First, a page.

By this point Zao are pretty much a musical institution, despite this being their first album since 2009’s Awake?.
The Fear Is What Keeps Us Here is probably my favourite Zoe release. The utterly catchy chaotic savagery of it still blows me away to this day. The Well Intentioned Virus is probably somewhere between that and one of their more polished albums, such as The Funeral of God. Make no mistake though; although it might not be as raw and bleeding as the former, it’s definitely still full of ferocious savagery and aggressive brutality, although this time around these are also accompanied by moments of heartbreaking emotion and transcendent beauty.
This intensity is due in no small part to their formidable singer, of course. The screaming rasps of their easily-identifiable vocalist are a welcome sound once more. If anything, his voice sounds better than ever, with a really raw, nasty edge to his already vicious screams. On The Well-Intentioned Virus though we also find his vocals added to by clean singing too, to great effect.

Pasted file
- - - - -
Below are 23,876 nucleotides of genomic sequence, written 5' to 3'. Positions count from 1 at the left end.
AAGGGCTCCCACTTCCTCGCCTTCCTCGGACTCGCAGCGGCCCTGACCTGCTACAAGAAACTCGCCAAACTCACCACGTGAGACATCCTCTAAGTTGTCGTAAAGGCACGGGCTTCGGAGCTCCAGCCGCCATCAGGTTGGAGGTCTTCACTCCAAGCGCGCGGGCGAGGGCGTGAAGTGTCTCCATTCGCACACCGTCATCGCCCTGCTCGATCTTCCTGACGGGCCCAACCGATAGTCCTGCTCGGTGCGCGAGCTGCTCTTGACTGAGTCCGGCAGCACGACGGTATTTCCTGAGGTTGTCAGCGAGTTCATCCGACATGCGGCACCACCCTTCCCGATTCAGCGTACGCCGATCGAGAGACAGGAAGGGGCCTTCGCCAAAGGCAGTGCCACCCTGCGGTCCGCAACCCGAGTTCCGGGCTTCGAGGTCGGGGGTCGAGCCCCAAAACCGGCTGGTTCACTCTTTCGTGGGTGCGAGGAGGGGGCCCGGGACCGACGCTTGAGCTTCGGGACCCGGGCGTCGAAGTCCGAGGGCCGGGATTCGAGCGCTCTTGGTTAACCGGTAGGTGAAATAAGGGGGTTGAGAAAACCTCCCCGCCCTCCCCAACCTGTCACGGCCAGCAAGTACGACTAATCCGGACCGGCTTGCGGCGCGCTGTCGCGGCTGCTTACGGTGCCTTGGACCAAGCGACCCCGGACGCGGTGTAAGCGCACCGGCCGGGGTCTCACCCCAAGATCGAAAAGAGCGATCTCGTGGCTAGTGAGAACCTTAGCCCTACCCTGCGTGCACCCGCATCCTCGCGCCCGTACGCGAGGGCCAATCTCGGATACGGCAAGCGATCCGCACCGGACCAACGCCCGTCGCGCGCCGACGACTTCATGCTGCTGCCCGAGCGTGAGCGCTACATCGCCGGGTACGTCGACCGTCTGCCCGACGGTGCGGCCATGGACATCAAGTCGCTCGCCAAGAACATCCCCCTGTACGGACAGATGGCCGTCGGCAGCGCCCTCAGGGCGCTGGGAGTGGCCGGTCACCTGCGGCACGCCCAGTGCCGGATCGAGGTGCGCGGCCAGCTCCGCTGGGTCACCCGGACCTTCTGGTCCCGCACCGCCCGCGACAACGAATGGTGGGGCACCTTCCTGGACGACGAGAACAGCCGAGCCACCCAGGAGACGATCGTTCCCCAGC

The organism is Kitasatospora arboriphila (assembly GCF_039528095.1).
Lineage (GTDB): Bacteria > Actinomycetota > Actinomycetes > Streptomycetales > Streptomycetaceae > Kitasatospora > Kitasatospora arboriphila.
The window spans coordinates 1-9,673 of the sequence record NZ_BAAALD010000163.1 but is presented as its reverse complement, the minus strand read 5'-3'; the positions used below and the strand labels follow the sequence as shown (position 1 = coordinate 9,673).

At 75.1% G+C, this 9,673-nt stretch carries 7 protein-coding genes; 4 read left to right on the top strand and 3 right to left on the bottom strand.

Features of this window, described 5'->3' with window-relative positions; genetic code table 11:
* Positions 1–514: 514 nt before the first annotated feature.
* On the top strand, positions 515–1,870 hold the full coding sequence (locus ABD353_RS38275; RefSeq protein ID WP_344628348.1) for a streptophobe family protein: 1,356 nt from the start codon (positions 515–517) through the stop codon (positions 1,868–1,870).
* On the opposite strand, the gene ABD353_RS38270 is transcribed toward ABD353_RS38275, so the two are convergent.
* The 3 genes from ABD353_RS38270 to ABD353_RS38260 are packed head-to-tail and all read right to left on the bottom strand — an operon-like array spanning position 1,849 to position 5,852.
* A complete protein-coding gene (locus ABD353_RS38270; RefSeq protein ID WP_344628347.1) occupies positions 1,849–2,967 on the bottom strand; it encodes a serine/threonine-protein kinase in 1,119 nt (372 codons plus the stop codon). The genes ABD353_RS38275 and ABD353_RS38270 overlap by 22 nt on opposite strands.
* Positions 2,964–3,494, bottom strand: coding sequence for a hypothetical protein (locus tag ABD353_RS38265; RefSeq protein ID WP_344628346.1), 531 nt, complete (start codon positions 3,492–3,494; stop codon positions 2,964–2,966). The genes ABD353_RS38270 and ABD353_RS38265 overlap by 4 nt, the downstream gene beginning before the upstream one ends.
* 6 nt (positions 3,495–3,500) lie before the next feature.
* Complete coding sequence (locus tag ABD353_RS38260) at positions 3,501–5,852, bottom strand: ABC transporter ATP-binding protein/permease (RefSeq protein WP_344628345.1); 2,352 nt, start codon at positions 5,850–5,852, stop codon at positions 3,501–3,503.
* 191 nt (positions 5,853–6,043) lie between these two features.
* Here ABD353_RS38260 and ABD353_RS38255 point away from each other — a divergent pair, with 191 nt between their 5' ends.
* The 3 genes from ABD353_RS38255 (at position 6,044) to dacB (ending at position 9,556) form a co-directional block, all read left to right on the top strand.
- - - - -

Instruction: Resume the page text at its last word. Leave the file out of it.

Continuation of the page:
The songs on this latest release are every bit as good as you would hope/expect from Zao. The band have always trodden the fine line between aggression and nuance; sometimes going over into one territory more than the other, but always incorporating elements of both to some degree or another in all of their work. This is no different, and in many ways the songs on this latest release exemplify this even more. The aggression is here in spades, but it’s not without its subtlety or texture. Zao know exactly what they’re doing with their bright, shiny knives.
Zao are also inventive and creative with their music, which is nothing new in and of itself. That they still manage to do this so well, sounding so fresh and passionate, however, is definitely worthy of applause.
The songs on The Well-Intentioned Virus sell themselves. One need only give them a cursory listen before they draw you in and you’re theirs. As soon as you hear their latest work, any subconscious fears you may have had about Zao not being as good as they once were, (or whatever), are forgotten. If anything, I’d say that this is one of their best works, and that’s saying something.
Unmissable, as far as I’m concerned, this is nothing sort of essential for anyone into heavy, emotive music.